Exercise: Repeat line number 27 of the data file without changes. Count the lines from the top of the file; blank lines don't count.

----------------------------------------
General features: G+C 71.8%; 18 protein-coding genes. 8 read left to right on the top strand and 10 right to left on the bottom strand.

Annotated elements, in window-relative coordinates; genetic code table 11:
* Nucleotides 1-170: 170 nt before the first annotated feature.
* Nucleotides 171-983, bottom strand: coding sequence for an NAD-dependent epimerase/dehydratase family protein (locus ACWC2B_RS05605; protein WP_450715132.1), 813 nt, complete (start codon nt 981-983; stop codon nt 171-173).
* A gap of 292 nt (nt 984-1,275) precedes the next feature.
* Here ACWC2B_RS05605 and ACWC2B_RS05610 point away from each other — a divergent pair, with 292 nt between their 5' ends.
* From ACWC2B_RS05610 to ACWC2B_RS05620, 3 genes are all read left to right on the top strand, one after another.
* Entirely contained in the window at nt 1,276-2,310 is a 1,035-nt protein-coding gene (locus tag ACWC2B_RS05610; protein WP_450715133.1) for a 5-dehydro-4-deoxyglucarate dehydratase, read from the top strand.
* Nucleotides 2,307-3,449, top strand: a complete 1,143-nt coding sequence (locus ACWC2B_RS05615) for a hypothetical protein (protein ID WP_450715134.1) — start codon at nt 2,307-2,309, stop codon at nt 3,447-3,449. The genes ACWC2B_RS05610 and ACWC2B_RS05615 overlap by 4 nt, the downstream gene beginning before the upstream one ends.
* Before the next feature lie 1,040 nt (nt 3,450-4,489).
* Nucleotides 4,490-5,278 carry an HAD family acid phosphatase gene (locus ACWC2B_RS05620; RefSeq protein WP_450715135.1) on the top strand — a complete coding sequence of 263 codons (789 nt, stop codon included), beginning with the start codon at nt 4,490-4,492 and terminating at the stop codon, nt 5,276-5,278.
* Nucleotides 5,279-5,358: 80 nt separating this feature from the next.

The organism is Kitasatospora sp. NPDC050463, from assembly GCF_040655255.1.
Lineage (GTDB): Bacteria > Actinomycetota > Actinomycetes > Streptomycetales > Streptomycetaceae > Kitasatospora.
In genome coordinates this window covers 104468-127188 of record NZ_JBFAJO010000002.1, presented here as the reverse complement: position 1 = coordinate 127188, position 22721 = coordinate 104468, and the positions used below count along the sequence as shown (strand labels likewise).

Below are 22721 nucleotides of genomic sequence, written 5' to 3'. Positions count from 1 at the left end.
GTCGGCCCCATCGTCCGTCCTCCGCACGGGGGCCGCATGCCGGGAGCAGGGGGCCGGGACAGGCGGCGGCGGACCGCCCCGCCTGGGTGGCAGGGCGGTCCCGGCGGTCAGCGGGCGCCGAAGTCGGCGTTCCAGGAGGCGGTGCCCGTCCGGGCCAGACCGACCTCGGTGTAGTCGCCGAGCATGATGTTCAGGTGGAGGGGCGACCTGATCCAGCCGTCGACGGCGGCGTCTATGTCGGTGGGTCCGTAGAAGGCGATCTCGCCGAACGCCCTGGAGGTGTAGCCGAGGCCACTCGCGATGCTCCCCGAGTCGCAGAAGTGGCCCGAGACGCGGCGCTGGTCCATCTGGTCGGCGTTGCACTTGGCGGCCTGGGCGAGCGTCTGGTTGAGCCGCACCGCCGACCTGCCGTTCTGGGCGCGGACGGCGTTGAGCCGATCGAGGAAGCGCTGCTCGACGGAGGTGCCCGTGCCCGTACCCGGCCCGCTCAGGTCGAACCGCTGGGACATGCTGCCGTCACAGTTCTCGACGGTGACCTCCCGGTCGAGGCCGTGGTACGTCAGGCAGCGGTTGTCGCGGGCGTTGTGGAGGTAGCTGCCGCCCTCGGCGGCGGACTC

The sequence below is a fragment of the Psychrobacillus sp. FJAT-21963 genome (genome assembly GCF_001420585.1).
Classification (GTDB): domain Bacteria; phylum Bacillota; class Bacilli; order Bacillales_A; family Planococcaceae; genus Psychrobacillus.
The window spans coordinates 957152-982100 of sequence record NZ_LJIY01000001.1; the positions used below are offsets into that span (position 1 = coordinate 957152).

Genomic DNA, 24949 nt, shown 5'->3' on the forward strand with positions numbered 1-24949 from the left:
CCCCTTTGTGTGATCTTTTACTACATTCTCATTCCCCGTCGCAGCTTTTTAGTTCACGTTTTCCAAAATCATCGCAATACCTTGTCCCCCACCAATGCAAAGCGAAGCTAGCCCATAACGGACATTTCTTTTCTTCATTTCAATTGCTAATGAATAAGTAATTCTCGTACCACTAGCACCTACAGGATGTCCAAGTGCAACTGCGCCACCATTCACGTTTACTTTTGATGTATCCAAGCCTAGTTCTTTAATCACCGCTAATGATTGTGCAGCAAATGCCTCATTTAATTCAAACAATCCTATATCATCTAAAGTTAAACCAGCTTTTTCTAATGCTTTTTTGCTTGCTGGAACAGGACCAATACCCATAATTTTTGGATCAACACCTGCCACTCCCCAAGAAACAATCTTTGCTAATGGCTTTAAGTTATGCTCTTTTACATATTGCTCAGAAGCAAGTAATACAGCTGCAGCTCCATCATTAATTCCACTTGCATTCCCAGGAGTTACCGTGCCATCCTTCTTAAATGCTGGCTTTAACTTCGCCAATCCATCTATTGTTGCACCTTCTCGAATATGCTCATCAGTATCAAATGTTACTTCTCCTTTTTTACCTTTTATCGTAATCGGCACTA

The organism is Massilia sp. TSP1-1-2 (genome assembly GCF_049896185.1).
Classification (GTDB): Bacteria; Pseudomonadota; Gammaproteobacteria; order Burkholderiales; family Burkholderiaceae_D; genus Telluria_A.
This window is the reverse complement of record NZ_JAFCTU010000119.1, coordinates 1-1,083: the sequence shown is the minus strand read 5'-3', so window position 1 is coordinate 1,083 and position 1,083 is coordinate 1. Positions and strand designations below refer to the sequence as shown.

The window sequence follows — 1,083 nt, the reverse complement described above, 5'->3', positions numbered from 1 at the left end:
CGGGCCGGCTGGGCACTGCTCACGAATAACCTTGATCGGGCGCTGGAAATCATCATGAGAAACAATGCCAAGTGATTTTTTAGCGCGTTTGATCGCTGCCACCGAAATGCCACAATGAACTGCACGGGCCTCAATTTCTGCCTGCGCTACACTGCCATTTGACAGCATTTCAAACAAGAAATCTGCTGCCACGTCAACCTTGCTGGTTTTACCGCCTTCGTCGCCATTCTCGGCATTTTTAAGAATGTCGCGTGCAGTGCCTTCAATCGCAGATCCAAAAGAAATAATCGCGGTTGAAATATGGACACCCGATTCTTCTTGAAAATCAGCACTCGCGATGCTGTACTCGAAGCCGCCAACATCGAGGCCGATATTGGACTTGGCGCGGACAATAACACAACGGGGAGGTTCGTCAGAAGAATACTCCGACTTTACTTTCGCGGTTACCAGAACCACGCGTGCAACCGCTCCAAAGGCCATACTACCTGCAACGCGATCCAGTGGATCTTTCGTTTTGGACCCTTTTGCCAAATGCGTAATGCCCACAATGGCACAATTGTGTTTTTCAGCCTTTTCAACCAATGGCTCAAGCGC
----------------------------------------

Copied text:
CGGGCCGGCTGGGCACTGCTCACGAATAACCTTGATCGGGCGCTGGAAATCATCATGAGAAACAATGCCAAGTGATTTTTTAGCGCGTTTGATCGCTGCCACCGAAATGCCACAATGAACTGCACGGGCCTCAATTTCTGCCTGCGCTACACTGCCATTTGACAGCATTTCAAACAAGAAATCTGCTGCCACGTCAACCTTGCTGGTTTTACCGCCTTCGTCGCCATTCTCGGCATTTTTAAGAATGTCGCGTGCAGTGCCTTCAATCGCAGATCCAAAAGAAATAATCGCGGTTGAAATATGGACACCCGATTCTTCTTGAAAATCAGCACTCGCGATGCTGTACTCGAAGCCGCCAACATCGAGGCCGATATTGGACTTGGCGCGGACAATAACACAACGGGGAGGTTCGTCAGAAGAATACTCCGACTTTACTTTCGCGGTTACCAGAACCACGCGTGCAACCGCTCCAAAGGCCATACTACCTGCAACGCGATCCAGTGGATCTTTCGTTTTGGACCCTTTTGCCAAATGCGTAATGCCCACAATGGCACAATTGTGTTTTTCAGCCTTTTCAACCAATGGCTCAAGCGC